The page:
2 Corinthians 3

2 Corinthians 3

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Ministers of the New Covenant

Are we beginning to commend ourselves again? Or do we need, as some do, letters of recommendation to you, or from you? You yourselves are our letter of recommendation, written on our hearts, to be known and read by all. And you show that you are a letter from Christ delivered by us, written not with ink but with the Spirit of the living God, not on tablets of stone but on tablets of human hearts.

Such is the confidence that we have through Christ toward God. Not that we are sufficient in ourselves to claim anything as coming from us, but our sufficiency is from God, who has made us sufficient to be ministers of a new covenant, not of the letter but of the Spirit. For the letter kills, but the Spirit gives life.

Now if the ministry of death, carved in letters on stone, came with such glory that the Israelites could not gaze at Moses’ face because of its glory, which was being brought to an end, will not the ministry of the Spirit have even more glory? For if there was glory in the ministry of condemnation, the ministry of righteousness must far exceed it in glory. Indeed, in this case, what once had glory has come to have no glory at all, because of the glory that surpasses it. For if what was being brought to an end came with glory, much more will what is permanent have glory.

Since we have such a hope, we are very bold, not like Moses, who would put a veil over his face so that the Israelites might not gaze at the outcome of what was being brought to an end. But their minds were hardened. For to this day, when they read the old covenant, that same veil remains unlifted, because only through Christ is it taken away. Yes, to this day whenever Moses is read a veil lies over their hearts. But when one turns to the Lord, the veil is removed. Now the Lord is the Spirit, and where the Spirit of the Lord is, there is freedom. And we all, with unveiled face, beholding the glory of the Lord, are being transformed into the same image from one degree of glory to another. For this comes from the Lord who is the Spirit.


2 Corinthians 3 Commentary

by Hank Workman

“You are our letter, written in our hearts, known and read by all men; being manifested that you are a letter of Christ, cared for by us, written not with ink but with the Spirit of the living God, not on tablets of stone but on tablets of human hearts.”

2 Corinthians 3:2-3

We often will sign a letter to someone we know “Sincerely yours”. It’s usually to someone we know well.

I have always thought of this phrase when reading this passage as Paul speaks of the Corinthians being a letter written on his heart. Through all the hard times and good, these people were firmly on his heart and ever on his lips before the Father. They were a living letter of his ministry and ever abounding work of the Spirit. Yes, these letters to the Corinthian church had been difficult. There had been a lot of mess he had to work through and call them out even on. But it didn’t change his love for these people. And although things had been a slow process, these were living epistles of God at work and lives being changed.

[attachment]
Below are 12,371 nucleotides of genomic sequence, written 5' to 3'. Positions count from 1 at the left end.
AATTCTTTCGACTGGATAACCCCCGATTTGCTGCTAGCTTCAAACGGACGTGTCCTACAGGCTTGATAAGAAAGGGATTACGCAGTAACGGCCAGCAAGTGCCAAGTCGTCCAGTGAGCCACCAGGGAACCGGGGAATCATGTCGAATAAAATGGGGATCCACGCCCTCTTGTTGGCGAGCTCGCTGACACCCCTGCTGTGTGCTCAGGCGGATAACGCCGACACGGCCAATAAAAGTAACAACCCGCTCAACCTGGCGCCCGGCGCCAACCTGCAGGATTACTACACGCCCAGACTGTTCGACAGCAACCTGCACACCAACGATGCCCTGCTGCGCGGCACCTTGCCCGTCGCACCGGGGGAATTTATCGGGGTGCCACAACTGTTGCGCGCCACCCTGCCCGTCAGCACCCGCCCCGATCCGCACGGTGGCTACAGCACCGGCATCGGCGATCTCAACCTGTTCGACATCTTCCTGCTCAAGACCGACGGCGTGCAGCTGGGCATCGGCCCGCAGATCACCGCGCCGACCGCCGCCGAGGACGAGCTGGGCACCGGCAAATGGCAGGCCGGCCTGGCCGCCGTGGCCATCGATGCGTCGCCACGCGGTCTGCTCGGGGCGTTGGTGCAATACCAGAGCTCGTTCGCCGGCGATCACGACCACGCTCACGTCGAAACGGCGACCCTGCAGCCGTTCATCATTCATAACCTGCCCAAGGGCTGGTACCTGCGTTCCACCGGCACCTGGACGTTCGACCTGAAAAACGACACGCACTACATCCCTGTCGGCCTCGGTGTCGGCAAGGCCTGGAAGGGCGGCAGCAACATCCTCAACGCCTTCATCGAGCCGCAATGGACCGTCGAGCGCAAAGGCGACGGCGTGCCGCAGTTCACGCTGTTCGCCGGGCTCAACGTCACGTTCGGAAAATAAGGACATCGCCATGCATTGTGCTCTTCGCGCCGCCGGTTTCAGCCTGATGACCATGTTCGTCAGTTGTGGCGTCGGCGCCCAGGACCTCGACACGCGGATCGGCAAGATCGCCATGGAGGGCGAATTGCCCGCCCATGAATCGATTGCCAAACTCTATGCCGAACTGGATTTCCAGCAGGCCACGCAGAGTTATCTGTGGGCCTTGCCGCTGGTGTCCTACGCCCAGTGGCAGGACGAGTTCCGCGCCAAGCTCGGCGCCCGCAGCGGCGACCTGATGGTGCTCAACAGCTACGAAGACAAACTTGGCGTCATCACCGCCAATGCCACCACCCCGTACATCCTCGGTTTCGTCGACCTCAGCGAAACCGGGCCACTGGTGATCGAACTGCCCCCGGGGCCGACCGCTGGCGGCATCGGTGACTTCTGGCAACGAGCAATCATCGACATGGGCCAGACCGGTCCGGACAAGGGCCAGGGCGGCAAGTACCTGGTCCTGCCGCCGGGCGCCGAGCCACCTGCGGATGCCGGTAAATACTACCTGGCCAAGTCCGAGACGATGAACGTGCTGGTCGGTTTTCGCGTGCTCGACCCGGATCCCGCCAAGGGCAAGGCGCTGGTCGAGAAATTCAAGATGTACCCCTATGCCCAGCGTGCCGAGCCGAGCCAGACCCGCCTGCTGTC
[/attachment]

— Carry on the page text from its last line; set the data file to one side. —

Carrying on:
For each of us, we too are letters. Others read our lives and behaviors much the same. We are letters for Christ. Not written with ink but by the Spirit of the living God. The transformation taking place in each of us as we continue to walk alongside and submit to His lead is bold, powerful statements.

Are we signing our own dedication to Jesus with the same closing warm words: Sincerely yours?

2 Corinthians 3 Commentary

by Brad Boyles

The Corinthians, like many today, wanted written proof of Paul’s legitimacy as an apostle. Like a certification or degree, letters of commendation would have authenticated the status of a leader of God. They were often used to introduce a person in early first-century churches. It is speculated that false teachers would make their rounds with forged letters in order to weasel their way into church leadership. Theirs may have said, “I have been sent by Paul, so you should support me.”

Paul’s point is that letters mean nothing compared to changed lives. The churches Paul had planted were the real letters of commendation which validated his ministry.

“Today, the best analogy might be a certificate of ordination. Many people think that a certificate of ordination means that you have the credentials of ministry. While there is an important purpose in a public ordination to ministry, a piece of paper in itself never is a proper credential. The true credentials of the ministry are changed lives, living epistles. Keep your paper to yourself; show us the changed lives from your ministry!”

David Guzik

Paul takes this analogy a step further when comparing the law to the Spirit. The law of Moses contained words engraved on stone tablets. At the time it was given, the glory of God was on full display. There were earthquakes, thunder, lightning, a resounding blast from heaven, and the mighty voice of God. If this was the result of the law (which cannot save) then how much greater is the work of the Spirit? As Paul writes, “The system which brings condemnation (the law) was glorious; how much more glorious is the activity which brings Salvation!”

Just like the letters of commendation should not be the primary validation of our spiritual life, the law itself should not be the measuring stick for following Jesus. Just like Paul’s churches substantiated his ministry, we will know true believers today by the fruits of the Spirit. Paul has given practical advice on how we can evaluate the fruitfulness of an individual. Every great pastor I know does not go around claiming to be a great pastor. The fruit of their ministry will speak for itself. This should be true of every believer today as we all have a ministry of some kind.

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